Sunday, August 27, 2006

This Week in Texas Methodist History August 27

Ira Key Boasts of Empty Jail in Conroe Sept. 2, 1915

Ira Key was one of the outstanding young preachers of the Texas Conference in the early 20th century. He was born in 1886, graduated from Southwestern University, and joined the Texas Conference. His appointments to Harleton Circuit, Alvin, McKee Street in Houston, and Conroe all before he was thirty years old marked him as one of the rising stars of the conference.

While in Conroe Key threw himself into the political battle in which the "wets" attempted to overturn the results of a "dry" election two years earlier. Key wrote to the Texas Christian Advocate

Conroe has experienced a complete change of front morally in the past three years. Before the prohibition election this town was considered one of the worst in this section. . . It was actually dangerous for women to be on the street. Drunkenness and fighting were the commonest sight. For two years after the saloons were put out there was not more than half a dozen arrests for drunkenness. . . The jail for the first time in this history of this old county, was thrown open without a single prisoner.

Key continued to serve with distinction after Conroe. His other appointments included some of the leading churches of the state including Marvin in Tyler, Temple in Port Arthur, Polk Street in Amarillo, Cameron, and First Texarkana (Arkansas). He also served as delegate to the 1930 and 1934 General Conferences and was Presiding Elder of the Galveston and Marshall Districts. He died in 1943 while serving Bryan and was buried there.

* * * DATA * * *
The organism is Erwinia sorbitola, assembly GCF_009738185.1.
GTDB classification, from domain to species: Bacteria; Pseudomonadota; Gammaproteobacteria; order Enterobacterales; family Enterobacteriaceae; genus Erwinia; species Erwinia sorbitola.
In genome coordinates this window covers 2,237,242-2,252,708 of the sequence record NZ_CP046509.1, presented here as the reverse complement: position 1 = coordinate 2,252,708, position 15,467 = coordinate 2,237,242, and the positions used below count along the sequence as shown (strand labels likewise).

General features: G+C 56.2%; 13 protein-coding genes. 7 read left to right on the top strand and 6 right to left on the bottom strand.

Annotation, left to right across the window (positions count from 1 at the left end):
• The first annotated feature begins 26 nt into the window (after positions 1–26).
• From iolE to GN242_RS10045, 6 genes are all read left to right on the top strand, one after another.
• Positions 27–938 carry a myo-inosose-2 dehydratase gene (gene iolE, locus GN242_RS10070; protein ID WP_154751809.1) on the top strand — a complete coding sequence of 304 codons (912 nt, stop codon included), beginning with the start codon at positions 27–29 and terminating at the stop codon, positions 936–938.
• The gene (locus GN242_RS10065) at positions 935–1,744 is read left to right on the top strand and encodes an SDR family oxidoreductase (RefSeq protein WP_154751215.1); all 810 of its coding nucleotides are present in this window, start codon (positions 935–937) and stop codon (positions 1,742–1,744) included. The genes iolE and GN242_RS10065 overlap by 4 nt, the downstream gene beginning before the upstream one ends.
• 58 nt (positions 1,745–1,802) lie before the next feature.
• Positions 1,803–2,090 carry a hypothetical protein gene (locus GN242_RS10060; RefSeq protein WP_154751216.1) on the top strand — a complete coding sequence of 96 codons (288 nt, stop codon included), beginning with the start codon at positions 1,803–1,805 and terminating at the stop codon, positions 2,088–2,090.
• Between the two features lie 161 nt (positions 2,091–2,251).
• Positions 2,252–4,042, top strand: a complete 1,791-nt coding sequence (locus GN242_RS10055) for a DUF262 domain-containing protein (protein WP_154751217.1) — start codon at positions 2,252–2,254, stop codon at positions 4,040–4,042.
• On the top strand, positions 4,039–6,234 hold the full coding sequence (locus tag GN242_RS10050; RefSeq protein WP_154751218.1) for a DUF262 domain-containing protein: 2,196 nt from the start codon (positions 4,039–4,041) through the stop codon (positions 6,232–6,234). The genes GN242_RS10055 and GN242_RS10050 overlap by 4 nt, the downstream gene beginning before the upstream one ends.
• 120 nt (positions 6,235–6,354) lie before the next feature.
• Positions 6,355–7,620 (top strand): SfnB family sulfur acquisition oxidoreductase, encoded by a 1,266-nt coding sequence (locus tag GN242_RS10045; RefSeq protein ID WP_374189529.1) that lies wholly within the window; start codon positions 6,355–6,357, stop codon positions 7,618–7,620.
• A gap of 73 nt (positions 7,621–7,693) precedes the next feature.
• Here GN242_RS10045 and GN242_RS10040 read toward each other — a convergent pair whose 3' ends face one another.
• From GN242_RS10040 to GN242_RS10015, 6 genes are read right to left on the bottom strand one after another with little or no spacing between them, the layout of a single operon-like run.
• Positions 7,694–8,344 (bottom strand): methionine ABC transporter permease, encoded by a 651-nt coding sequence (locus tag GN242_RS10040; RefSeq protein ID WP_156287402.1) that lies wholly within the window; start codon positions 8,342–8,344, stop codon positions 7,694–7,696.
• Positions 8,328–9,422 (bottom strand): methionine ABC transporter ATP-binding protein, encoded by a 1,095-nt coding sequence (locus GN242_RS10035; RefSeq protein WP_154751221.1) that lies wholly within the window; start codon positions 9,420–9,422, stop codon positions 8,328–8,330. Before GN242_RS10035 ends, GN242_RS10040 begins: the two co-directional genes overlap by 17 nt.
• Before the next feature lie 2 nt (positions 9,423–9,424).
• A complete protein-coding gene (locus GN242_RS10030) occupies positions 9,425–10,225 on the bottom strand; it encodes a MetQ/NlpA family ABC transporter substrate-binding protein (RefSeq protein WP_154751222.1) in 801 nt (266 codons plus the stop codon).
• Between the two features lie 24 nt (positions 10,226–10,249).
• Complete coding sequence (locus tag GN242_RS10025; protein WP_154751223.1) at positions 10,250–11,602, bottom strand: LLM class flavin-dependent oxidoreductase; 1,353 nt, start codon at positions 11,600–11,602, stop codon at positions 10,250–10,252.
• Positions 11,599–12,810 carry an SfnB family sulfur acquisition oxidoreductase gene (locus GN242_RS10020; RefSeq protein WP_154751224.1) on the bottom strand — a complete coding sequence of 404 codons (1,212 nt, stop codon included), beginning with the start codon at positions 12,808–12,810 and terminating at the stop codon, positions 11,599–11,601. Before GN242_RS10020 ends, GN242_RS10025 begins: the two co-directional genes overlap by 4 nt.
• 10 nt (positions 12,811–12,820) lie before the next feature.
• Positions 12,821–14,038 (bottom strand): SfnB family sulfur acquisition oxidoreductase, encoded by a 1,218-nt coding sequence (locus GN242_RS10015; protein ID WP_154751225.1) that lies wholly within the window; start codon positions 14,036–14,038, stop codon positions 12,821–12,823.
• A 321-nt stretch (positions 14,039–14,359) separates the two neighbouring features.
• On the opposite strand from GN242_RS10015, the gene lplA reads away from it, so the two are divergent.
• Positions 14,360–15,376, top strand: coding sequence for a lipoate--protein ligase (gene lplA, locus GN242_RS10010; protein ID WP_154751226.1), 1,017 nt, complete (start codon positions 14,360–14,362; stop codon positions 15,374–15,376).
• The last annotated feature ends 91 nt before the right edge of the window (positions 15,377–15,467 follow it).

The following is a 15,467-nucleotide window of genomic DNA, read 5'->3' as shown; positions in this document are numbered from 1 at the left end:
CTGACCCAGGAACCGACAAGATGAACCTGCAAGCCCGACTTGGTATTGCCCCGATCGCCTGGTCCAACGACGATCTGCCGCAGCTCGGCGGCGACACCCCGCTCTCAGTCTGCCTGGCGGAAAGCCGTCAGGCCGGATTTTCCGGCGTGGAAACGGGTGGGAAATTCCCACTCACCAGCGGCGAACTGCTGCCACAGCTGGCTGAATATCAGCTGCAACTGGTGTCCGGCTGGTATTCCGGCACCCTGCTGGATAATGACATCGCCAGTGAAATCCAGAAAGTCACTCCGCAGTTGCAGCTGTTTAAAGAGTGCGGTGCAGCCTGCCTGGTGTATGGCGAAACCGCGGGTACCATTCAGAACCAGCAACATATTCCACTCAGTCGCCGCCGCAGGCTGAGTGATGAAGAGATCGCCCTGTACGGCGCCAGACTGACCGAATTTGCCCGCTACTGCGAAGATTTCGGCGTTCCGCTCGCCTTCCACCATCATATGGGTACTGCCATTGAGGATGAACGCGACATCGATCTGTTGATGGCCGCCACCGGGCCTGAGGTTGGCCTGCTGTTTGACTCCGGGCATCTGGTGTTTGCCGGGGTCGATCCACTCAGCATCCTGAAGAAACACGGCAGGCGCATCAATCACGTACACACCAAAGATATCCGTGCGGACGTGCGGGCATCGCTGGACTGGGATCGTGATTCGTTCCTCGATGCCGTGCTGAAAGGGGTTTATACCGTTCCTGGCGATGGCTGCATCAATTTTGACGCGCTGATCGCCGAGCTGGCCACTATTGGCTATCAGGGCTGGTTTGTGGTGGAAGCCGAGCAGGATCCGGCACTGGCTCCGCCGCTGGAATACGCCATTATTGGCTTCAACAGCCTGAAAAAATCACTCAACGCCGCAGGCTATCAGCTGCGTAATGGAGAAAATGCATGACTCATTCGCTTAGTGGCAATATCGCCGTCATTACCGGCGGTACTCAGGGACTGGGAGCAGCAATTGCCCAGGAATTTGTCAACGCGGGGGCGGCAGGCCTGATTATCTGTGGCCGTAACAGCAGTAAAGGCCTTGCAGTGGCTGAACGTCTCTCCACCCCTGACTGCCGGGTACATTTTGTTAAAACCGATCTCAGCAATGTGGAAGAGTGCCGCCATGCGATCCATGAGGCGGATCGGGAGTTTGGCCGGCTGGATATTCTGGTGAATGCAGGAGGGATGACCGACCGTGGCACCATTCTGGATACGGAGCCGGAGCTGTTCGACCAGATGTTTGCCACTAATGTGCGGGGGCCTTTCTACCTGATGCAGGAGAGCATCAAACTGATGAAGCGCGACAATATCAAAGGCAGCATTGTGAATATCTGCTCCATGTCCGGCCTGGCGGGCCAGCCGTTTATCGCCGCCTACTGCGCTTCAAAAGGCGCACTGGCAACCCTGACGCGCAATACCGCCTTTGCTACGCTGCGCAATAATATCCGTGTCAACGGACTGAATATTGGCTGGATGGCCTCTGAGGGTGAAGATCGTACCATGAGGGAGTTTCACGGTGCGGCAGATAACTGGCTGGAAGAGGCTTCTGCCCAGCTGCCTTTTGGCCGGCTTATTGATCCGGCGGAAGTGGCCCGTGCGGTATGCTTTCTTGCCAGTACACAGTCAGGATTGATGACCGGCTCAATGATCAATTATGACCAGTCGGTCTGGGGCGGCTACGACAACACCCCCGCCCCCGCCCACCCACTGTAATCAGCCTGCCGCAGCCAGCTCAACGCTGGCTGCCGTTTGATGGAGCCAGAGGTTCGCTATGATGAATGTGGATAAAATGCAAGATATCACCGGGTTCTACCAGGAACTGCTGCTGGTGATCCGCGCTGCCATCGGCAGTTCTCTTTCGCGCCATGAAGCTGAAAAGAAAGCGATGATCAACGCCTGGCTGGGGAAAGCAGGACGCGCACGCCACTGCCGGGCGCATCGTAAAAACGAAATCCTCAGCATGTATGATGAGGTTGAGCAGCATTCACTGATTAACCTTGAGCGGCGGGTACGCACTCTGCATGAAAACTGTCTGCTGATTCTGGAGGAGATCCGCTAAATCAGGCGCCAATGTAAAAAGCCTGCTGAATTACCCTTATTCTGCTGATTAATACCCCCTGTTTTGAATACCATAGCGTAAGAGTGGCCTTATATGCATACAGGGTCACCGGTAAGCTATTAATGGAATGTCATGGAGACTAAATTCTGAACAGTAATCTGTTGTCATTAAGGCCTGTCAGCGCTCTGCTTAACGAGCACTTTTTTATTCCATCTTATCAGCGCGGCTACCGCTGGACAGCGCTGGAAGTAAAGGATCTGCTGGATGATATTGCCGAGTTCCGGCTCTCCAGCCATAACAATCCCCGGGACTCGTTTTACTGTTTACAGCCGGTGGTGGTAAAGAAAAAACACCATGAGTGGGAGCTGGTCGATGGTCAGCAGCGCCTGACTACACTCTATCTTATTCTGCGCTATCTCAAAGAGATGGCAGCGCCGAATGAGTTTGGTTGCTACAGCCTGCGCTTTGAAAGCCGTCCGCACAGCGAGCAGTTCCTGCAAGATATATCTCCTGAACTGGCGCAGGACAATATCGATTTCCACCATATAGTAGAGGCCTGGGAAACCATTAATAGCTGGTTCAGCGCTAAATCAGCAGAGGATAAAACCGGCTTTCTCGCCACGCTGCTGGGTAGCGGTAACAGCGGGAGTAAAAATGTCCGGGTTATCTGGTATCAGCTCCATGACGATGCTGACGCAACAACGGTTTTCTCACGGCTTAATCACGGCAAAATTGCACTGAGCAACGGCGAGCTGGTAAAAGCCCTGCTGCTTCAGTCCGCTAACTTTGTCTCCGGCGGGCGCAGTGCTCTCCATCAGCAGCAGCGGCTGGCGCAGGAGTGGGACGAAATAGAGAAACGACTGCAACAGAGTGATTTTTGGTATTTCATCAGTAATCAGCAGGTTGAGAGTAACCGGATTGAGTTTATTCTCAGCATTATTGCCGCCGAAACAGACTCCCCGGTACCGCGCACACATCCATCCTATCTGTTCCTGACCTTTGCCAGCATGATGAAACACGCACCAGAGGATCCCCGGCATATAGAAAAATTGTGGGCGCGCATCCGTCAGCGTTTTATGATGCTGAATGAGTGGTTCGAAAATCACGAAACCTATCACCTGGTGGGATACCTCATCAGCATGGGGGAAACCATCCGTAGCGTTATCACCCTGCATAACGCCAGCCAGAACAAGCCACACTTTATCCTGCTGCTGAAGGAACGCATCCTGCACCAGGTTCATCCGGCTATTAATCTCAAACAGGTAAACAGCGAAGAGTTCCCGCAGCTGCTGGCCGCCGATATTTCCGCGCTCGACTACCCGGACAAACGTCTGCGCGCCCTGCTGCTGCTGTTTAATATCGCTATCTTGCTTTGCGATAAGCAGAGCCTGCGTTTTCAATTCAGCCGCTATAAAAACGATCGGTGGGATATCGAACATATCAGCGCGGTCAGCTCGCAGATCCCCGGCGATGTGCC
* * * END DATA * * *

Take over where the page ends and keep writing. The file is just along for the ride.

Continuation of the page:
Saturday, August 19, 2006

This Week in Texas Methodist History August 20

Preachers Bind Themselves in Covenant Group--August 24, 1840

This week's column is presented without commentary.

Resolutions & Promises Made by Daniel Carl, Nathan Shook, and John Wollam
for Purposes Herein Mentioned

August 24, 1840

That we may live as becomes us as Preachers of the Gospel and be preserved from the maney evils to which we are exposed as Methodist Travelling Preachers we have resolved and pledged to God and ourselves that we will endeavor to love as Brothers and watch over each other for good while in each other's company and tell each other plainly and honestly of all the faults we may see in each other. (2) We will fast as health may permit every Friday and pray especially for each other. (3d) We will pray in the families we may visit & say something to them about the salvation of their souls that is when we may be with each other or not in company with other Preachers. (4)We will enquire after each other & when ever we hear of aney thing in which our interested and happiness in this world or Eternity may be affected occurring either by our own actions or others we will communicate as soon as possible, cautioning, warning, &c, as the case may be to remind us of our vows, (5) We will attend and pray for the blessing of God on each other's labours when together and endeavor to act as though we are brothers in the flesh and when God shall raise up others and thrust out others in Texas into itinterant ranks we will endeavor as soon as possible to unite them with us in our resolutions, Promises and Practives.

(signatures) Daniel Carl, J. C. Woolam, Nathan Shook, J. H. Collard, H. D. Palmer, Robert Crawford

Wednesday, August 09, 2006

This Week in Texas Methodist History August 13

Texas Conference Epworth League Founded at Brenham, August 15, 1894